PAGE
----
Another epic fail brewing in Idaho

nazi-building-fail

Poor Idaho. What have you and your potatoes done to deserve this?

A group of survivalists wants to build a giant walled fortress in the woods of the Idaho Panhandle, a medieval-style city where residents would be required to own weapons and stand ready to defend the compound if society collapses.

The proposal is called the Citadel and has created a buzz among folks in this remote logging town 70 miles southeast of Spokane, Wash. The project would more than double the population of Benewah County, home to 9,000 souls.

Locals have many questions, but organizers so far are pointing only to a website billing the Citadel as “A Community of Liberty.”

My guess is that this one is never going to get far beyond that website. It’s kind of hard to feel truly convinced that you are living in a “Community of Liberty” if you have to wall it off from the world at large:

The website shows drawings of a stone fortress with room inside for up to 7,000 families. The compound would include houses, schools, a hotel and a firearms factory and museum. The gun factory, the website said, would manufacture semi-automatic pistols and AR-15 rifles — which would be illegal if Congress reinstated the 1994 ban on assault weapons.

Applicants must pay a $208 fee, and the website claims several hundred people already have applied to live in the Citadel.

The site also warns that not all would be comfortable at the development:

“Marxists, Socialists, Liberals and Establishment Republicans will likely find that life in our community is incompatible with their existing ideology and preferred lifestyles.”

Yup, it sure sounds free to me. But then what would I know? I’m one of those booga-booga evil socialists they think they have to wall themselves away from.

And by the way, the not-leader of this (cough) project sure sounds like a winner, too:

Kerodin, who declined requests for a telephone interview, was convicted in 2004 of federal extortion charges and illegal possession of a firearm in a case in which he posed as a counterterrorism expert and attempted to coerce shopping mall owners in the Washington, D.C., area to hire him to improve security, according to court documents. He served 30 months in federal prison.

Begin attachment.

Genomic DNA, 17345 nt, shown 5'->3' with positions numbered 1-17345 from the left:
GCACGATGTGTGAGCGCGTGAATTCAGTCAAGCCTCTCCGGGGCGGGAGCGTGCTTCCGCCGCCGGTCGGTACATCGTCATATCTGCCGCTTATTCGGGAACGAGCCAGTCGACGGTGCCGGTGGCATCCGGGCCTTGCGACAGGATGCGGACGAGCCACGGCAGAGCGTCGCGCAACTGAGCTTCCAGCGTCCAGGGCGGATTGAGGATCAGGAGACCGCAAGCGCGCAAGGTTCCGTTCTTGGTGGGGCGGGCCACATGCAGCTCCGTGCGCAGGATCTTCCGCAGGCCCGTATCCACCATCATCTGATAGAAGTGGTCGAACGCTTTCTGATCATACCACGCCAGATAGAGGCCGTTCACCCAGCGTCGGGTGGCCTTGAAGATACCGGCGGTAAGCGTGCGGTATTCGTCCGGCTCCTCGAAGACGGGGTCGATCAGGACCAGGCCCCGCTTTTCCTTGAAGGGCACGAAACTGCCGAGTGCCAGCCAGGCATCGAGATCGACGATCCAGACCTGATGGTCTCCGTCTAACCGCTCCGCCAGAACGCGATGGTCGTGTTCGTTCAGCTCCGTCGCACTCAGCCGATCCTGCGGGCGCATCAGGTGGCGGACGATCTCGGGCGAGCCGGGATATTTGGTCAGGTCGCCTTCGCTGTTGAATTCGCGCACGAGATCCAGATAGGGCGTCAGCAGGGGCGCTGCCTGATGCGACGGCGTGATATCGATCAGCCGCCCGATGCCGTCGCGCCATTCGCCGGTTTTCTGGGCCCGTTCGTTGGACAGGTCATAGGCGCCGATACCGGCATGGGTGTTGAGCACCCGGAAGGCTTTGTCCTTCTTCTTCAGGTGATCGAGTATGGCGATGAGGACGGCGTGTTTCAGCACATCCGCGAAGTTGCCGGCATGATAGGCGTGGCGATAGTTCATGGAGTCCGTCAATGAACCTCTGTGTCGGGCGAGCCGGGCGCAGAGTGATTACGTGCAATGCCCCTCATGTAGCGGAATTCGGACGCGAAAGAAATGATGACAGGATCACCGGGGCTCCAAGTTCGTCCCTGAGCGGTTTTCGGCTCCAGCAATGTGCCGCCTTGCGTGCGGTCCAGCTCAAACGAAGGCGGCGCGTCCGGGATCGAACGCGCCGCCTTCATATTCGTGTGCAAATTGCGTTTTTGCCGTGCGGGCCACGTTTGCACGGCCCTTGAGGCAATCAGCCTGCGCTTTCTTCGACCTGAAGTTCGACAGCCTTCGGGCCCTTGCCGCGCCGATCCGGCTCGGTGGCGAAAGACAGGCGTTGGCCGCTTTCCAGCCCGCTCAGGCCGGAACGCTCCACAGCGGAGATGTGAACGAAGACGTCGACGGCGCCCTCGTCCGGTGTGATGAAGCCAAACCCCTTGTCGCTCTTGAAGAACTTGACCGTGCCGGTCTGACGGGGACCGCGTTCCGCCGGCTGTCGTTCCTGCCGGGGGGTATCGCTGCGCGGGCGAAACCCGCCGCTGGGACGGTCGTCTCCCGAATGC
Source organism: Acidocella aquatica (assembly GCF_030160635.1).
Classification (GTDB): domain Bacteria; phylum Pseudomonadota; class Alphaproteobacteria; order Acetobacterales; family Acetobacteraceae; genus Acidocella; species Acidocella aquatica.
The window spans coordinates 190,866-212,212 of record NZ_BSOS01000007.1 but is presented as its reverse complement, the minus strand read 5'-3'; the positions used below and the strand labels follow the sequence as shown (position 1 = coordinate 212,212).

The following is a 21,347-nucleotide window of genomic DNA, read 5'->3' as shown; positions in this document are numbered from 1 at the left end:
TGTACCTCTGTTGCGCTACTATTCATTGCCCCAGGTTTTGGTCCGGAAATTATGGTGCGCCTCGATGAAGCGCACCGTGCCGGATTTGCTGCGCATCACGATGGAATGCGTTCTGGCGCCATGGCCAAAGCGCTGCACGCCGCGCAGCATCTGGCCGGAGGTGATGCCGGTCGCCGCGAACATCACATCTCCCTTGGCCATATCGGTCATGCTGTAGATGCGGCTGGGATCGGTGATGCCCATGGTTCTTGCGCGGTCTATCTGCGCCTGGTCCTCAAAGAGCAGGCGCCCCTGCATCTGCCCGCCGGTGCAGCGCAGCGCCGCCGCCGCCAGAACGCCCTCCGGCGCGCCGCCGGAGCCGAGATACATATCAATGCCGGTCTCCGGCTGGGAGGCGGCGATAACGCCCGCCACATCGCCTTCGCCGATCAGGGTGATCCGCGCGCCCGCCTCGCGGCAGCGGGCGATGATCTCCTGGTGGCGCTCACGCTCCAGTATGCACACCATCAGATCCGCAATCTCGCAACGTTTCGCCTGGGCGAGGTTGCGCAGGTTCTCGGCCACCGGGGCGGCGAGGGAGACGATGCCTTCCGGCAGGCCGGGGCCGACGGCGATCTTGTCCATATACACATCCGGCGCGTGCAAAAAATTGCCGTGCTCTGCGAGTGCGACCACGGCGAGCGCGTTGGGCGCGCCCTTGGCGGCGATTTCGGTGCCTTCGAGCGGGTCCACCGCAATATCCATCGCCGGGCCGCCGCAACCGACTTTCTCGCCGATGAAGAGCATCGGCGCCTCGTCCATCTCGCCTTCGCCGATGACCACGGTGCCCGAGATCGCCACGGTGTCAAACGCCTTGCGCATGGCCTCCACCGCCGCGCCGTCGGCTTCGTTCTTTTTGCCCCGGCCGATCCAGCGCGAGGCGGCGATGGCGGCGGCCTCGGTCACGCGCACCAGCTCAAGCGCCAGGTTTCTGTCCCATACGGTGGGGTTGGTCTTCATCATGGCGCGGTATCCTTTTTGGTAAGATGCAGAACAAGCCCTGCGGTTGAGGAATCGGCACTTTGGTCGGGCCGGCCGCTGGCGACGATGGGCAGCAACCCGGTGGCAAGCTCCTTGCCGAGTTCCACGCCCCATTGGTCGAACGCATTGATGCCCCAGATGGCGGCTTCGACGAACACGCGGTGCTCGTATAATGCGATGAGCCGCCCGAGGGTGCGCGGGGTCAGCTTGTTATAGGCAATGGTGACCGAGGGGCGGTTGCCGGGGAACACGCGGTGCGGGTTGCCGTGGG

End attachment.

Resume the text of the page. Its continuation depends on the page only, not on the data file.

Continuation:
So, yay! What better way to show how “free” you are now than to build a bigger prison wall, and make sure everybody conforms precisely to YOUR ideology, toting guns and being prepared to use them should society ever collapse? Yeah, that’s got “Community of Liberty” written all over it, for sure.

And yeah, I’m sure that stocking enough food and water for a year will be plenty. I mean, after all the major corporations who produce that food (and metal, and plastic, and so on) go under, this toy army is gonna be totally self-sufficient and up to speed for growing and manufacturing all it needs, right?

That is, if it doesn’t go belly-up first. And “communities” like this have a funny way of doing just that, even in mostly-white Idaho:

Such communities are hardly new, especially in northern Idaho, which has long been a magnet for those looking to shun mainstream society because of its isolation, wide-open spaces and lack of racial diversity. For three decades, the Aryan Nations operated a compound about an hour north of here before the group went bankrupt and the land was sold.

Then came another community known as “Almost Heaven,” founded in 1994 by Green Beret-turned-“patriot” movement leader Bo Gritz for those wanting a refuge from urban ills and Y2K concerns. That project crumbled when large numbers of buyers failed to move to the development, located 100 miles to the south.

The number of so-called patriot groups has grown since President Barack Obama was first elected, and the renewed debate over gun control is further deepening resentment of the federal government among such factions, said Mark Potok, a spokesman for the Southern Poverty Law Center. The SPLC tracks such groups.

Nevertheless, Potok noted, plans for these sorts of communities rarely come to fruition.

“The people behind the Citadel are like 12-year-old boys talking about the tree house, or the secret underground city, they’re going to build some day,” he said.

Good thing I don’t believe in this kind of “liberty”. I kind of like living in a world not composed of dead-end dingbats, don’t you?

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